Throughout history the resin found in the gum tree has been used homeopathically to heal a host of ailments from skin conditions to bronchial infections. Likewise, it’s wood has been used commercially in the manufacture of low-grade hardwood products, plywood, crates, furniture and as an ebony wood alternative.
Ms. Jeannie had no idea, her tree was so useful! Now having learned all this , she is going to go out with a plastic bin and collect all the gumballs so she will be sure to have enough for her 2013 holiday crafts…
Ms. Jeannie pinned these pictures above to her Historic Holiday board on pinterest, plus a few others. Stop by and see them here. She can’t help but think that these would be lovely spring wedding decorations for table decor or used in bridal bouquets – especially if you were having a spring outdoor wedding. These sweet gums are full of rustic charm and potential!
If you have any creative ideas about other ways Ms. Jeannie can use the little beauties, please send a message!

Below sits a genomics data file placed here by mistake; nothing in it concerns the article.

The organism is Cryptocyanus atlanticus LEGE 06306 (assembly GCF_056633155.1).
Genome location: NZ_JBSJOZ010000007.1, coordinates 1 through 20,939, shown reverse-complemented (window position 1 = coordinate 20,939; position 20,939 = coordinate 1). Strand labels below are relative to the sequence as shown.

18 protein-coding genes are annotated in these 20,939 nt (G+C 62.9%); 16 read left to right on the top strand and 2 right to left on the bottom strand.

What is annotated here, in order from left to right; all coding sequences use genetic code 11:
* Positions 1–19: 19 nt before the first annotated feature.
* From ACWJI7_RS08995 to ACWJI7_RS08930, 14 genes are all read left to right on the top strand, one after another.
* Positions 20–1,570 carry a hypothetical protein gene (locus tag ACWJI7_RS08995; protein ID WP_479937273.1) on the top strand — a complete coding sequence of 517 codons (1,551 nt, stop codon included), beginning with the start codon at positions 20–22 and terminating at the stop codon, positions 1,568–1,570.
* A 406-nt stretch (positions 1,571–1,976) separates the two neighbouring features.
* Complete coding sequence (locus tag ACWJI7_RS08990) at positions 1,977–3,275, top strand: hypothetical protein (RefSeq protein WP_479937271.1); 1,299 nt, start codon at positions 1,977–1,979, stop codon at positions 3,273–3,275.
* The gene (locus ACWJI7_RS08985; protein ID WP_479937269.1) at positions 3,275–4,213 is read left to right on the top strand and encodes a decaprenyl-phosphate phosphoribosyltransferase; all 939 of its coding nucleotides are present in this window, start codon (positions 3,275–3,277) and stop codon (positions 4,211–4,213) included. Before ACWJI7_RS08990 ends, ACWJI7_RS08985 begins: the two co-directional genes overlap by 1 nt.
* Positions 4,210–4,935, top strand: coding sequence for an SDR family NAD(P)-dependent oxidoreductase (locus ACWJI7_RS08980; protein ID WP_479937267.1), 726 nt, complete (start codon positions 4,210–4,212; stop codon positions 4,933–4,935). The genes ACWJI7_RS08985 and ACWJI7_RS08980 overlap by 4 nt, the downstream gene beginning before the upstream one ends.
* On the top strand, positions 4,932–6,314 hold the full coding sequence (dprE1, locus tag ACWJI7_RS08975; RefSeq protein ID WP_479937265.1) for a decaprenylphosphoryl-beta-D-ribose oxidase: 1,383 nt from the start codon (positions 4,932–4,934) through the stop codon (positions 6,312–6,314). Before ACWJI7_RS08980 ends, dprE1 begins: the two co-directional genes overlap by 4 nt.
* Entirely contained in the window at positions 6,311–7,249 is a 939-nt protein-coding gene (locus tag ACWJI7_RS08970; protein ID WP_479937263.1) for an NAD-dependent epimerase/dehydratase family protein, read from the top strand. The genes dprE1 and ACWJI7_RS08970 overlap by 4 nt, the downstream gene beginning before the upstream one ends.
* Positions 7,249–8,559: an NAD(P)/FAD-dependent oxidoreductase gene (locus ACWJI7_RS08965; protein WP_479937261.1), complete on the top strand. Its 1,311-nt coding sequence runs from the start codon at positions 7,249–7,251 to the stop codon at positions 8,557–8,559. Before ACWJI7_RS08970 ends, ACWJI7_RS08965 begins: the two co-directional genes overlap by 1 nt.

The wonderfully rich colors and simple compositions of vintage photographs make stunning visual displays, if you allow yourself to think beyond the traditional picture frame.
Ms. Jeannie likes to tuck old pictures here and there around the house, in unexpected places, so that when she happens upon them, its almost like she’s discovering them for the first time again. It is delightfully fresh decorating!
Below are some fun and creative ways to display your favorite photos (click on each photo for additional info)…
1. In a folding ruler:
2. On a metal rake…
3. In a mason jar…
4. On an oil can…
5. In a toast rack…
6. On a vintage receipt holder…
7. On a hanger…
8. In a flower frog…
9. In a record holder…
10. On a clipboard…
11. On a purse…
12. On an embroidery hoop-like display board…
13. In an open chest…
14. In a cup holder…
15. On a fork… (ok – this one isn’t a photo, but you get the idea)…
If you have your own creative way of displaying vintage photographs, please share with us. Photos are welcome:)
If you have read her blog bio, you will know one of the things that Ms. Jeannie loves most in life is havin’ a laugh.
She loves stumbling upon things that are unexpectedly funny, which is exactly what occurred, when she set out to interview one of her favorite fellow Etsy shop owners, Frick and Frack Scraps.
Frick and Frack Scraps builds some of the most wonderfully whimsical yet fully functional home decor items. They are rustic, provincial, aged, weathered, repurposed, re-salvaged and entirely original in all aspects. Here is a sampling of items from their shop…
Naturally she was thrilled to discover the funny designer behind the fun shop…